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J Am Chem Soc. 2010 Sep 29;132(38):13525-32. doi: 10.1021/ja106104h.

Rescue of K12G triosephosphate isomerase by ammonium cations: the reaction of an enzyme in pieces.

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Department of Chemistry, University at Buffalo, SUNY, Buffalo, New York 14260-3000, USA.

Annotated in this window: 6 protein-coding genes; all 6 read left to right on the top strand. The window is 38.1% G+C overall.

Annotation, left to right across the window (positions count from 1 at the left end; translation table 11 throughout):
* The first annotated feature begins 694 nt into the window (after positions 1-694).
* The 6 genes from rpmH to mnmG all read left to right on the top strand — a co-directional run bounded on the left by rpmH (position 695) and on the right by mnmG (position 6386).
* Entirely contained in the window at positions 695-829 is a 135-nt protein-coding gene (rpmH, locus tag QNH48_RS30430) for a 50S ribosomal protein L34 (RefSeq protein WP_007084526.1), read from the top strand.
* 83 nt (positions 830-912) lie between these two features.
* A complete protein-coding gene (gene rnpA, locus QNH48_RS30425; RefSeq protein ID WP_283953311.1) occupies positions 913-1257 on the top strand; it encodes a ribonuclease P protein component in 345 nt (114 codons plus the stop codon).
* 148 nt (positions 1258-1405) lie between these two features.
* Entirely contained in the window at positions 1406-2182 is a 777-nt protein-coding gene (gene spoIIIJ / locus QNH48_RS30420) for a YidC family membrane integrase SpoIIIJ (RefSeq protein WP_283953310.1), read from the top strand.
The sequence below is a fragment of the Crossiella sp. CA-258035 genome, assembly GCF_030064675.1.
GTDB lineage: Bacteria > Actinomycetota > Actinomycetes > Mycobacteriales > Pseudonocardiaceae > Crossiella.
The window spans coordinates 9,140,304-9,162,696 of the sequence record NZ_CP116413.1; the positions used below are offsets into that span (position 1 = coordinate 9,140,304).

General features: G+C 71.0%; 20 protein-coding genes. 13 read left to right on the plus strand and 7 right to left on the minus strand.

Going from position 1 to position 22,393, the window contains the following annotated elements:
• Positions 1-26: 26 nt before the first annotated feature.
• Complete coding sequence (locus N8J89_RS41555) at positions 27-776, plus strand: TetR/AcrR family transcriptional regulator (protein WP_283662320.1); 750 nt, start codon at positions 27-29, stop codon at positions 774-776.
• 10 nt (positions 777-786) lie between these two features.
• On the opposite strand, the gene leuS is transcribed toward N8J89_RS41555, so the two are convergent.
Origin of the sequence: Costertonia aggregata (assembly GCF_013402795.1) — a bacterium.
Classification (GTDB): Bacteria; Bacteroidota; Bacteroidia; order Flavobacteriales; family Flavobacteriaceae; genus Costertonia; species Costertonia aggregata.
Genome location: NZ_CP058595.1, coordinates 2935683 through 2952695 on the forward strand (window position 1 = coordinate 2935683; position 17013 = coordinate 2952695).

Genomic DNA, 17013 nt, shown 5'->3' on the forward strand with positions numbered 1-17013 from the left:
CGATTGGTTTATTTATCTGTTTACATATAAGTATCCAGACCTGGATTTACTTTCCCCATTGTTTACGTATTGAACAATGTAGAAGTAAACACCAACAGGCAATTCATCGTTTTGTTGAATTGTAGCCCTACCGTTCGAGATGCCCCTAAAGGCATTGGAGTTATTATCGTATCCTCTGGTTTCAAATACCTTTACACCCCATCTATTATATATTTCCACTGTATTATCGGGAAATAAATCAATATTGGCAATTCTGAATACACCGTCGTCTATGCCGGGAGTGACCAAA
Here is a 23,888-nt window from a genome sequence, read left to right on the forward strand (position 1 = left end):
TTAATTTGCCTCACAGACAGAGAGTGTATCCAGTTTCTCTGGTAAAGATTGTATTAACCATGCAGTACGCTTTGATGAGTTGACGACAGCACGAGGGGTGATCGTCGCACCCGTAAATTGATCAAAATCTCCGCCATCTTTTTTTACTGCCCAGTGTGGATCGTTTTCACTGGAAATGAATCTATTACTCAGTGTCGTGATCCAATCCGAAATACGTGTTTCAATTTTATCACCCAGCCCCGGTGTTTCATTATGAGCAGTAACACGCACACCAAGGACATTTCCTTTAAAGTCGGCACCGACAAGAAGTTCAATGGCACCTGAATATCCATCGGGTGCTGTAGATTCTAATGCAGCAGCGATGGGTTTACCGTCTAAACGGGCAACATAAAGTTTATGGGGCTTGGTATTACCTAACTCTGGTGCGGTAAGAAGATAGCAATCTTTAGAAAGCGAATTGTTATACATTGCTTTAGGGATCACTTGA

The K12G mutation at yeast triosephosphate isomerase (TIM) results in a 5.5 × 10(5)-fold decrease in k(cat)/K(m) for isomerization of glyceraldehyde 3-phosphate, and the activity of this mutant can be successfully "rescued" by NH(4)(+) and primary alkylammonium cations. The transition state for the K12G mutant TIM-catalyzed reaction is stabilized by 1.5 kcal/mol by interaction with NH(4)(+). The larger 3.9 kcal/mol stabilization by CH(3)CH(2)CH(2)CH(2)NH(3)(+) is due to hydrophobic interactions between the mutant enzyme and the butyl side chain of the cation activator. There is no significant transfer of a proton from alkylammonium cations to GAP at the transition state for the K12G mutant TIM-catalyzed reaction, because activation by a series of RNH(3)(+) shows little or no dependence on the pK(a) of RNH(3)(+). A comparison of k(cat)/K(m) = 6.6 × 10(6) M(-1) s(-1) for the wildtype TIM-catalyzed isomerization of GAP and the third-order rate constant of 150 M(-2) s(-1) for activation by NH(4)(+) of the K12G mutant TIM-catalyzed isomerization shows that stabilization of the bound transition state by the effectively intramolecular interaction of the cationic side chain of Lys-12 at wildtype TIM is 6.3 kcal/mol greater than that for the corresponding intermolecular interaction of NH(4)(+) at K12G mutant TIM.

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